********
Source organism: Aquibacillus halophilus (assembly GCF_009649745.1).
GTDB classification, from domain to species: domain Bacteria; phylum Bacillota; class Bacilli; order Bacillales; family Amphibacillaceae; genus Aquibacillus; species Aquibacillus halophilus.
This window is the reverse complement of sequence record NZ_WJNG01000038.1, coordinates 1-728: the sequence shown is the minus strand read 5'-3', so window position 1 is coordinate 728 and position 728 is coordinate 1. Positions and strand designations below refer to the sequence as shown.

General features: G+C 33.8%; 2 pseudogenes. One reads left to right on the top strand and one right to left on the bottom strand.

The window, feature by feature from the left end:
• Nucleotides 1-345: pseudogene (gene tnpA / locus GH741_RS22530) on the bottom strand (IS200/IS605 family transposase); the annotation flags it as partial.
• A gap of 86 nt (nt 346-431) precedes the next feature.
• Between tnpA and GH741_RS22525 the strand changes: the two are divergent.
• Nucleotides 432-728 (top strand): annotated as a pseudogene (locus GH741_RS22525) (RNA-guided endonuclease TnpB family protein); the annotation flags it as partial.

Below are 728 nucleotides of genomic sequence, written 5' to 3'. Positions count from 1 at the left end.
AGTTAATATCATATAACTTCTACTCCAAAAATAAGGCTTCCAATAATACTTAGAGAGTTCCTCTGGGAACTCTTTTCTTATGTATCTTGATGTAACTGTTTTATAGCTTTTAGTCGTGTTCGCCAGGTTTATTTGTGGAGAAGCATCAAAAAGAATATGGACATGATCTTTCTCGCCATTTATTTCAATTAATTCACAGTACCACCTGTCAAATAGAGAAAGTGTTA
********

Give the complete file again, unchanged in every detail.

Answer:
Source organism: Aquibacillus halophilus (assembly GCF_009649745.1).
GTDB classification, from domain to species: domain Bacteria; phylum Bacillota; class Bacilli; order Bacillales; family Amphibacillaceae; genus Aquibacillus; species Aquibacillus halophilus.
This window is the reverse complement of sequence record NZ_WJNG01000038.1, coordinates 1-728: the sequence shown is the minus strand read 5'-3', so window position 1 is coordinate 728 and position 728 is coordinate 1. Positions and strand designations below refer to the sequence as shown.

General features: G+C 33.8%; 2 pseudogenes. One reads left to right on the top strand and one right to left on the bottom strand.

The window, feature by feature from the left end:
• Nucleotides 1-345: pseudogene (gene tnpA / locus GH741_RS22530) on the bottom strand (IS200/IS605 family transposase); the annotation flags it as partial.
• A gap of 86 nt (nt 346-431) precedes the next feature.
• Between tnpA and GH741_RS22525 the strand changes: the two are divergent.
• Nucleotides 432-728 (top strand): annotated as a pseudogene (locus GH741_RS22525) (RNA-guided endonuclease TnpB family protein); the annotation flags it as partial.

Below are 728 nucleotides of genomic sequence, written 5' to 3'. Positions count from 1 at the left end.
AGTTAATATCATATAACTTCTACTCCAAAAATAAGGCTTCCAATAATACTTAGAGAGTTCCTCTGGGAACTCTTTTCTTATGTATCTTGATGTAACTGTTTTATAGCTTTTAGTCGTGTTCGCCAGGTTTATTTGTGGAGAAGCATCAAAAAGAATATGGACATGATCTTTCTCGCCATTTATTTCAATTAATTCACAGTACCACCTGTCAAATAGAGAAAGTGTTA